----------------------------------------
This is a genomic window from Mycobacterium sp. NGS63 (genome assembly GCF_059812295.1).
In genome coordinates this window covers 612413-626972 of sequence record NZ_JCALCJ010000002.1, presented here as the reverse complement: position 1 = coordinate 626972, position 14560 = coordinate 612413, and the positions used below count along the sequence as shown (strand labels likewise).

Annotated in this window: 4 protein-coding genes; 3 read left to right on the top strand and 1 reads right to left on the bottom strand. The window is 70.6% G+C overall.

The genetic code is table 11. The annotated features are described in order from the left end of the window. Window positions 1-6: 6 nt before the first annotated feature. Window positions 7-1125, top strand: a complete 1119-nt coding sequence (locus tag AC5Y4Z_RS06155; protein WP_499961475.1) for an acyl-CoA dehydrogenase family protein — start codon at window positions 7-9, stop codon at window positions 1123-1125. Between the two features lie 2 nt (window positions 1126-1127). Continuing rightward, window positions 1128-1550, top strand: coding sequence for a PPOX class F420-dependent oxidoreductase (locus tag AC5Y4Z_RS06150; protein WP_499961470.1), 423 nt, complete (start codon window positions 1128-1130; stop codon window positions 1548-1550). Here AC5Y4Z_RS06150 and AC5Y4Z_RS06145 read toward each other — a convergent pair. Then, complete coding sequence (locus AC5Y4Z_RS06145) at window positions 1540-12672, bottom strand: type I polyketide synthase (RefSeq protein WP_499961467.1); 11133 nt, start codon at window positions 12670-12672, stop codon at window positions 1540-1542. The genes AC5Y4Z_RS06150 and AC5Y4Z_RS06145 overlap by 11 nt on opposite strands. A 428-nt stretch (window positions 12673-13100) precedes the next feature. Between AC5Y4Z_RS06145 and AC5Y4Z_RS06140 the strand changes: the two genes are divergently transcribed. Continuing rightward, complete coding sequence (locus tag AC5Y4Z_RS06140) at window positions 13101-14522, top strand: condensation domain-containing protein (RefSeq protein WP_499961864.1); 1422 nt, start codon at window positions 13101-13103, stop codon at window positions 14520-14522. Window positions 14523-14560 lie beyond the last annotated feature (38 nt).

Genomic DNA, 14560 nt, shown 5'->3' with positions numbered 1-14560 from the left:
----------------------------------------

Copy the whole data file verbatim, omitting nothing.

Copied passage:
This is a genomic window from Mycobacterium sp. NGS63 (genome assembly GCF_059812295.1).
In genome coordinates this window covers 612413-626972 of sequence record NZ_JCALCJ010000002.1, presented here as the reverse complement: position 1 = coordinate 626972, position 14560 = coordinate 612413, and the positions used below count along the sequence as shown (strand labels likewise).

Annotated in this window: 4 protein-coding genes; 3 read left to right on the top strand and 1 reads right to left on the bottom strand. The window is 70.6% G+C overall.

The genetic code is table 11. The annotated features are described in order from the left end of the window. Window positions 1-6: 6 nt before the first annotated feature. Window positions 7-1125, top strand: a complete 1119-nt coding sequence (locus tag AC5Y4Z_RS06155; protein WP_499961475.1) for an acyl-CoA dehydrogenase family protein — start codon at window positions 7-9, stop codon at window positions 1123-1125. Between the two features lie 2 nt (window positions 1126-1127). Continuing rightward, window positions 1128-1550, top strand: coding sequence for a PPOX class F420-dependent oxidoreductase (locus tag AC5Y4Z_RS06150; protein WP_499961470.1), 423 nt, complete (start codon window positions 1128-1130; stop codon window positions 1548-1550). Here AC5Y4Z_RS06150 and AC5Y4Z_RS06145 read toward each other — a convergent pair. Then, complete coding sequence (locus AC5Y4Z_RS06145) at window positions 1540-12672, bottom strand: type I polyketide synthase (RefSeq protein WP_499961467.1); 11133 nt, start codon at window positions 12670-12672, stop codon at window positions 1540-1542. The genes AC5Y4Z_RS06150 and AC5Y4Z_RS06145 overlap by 11 nt on opposite strands. A 428-nt stretch (window positions 12673-13100) precedes the next feature. Between AC5Y4Z_RS06145 and AC5Y4Z_RS06140 the strand changes: the two genes are divergently transcribed. Continuing rightward, complete coding sequence (locus tag AC5Y4Z_RS06140) at window positions 13101-14522, top strand: condensation domain-containing protein (RefSeq protein WP_499961864.1); 1422 nt, start codon at window positions 13101-13103, stop codon at window positions 14520-14522. Window positions 14523-14560 lie beyond the last annotated feature (38 nt).

Genomic DNA, 14560 nt, shown 5'->3' with positions numbered 1-14560 from the left: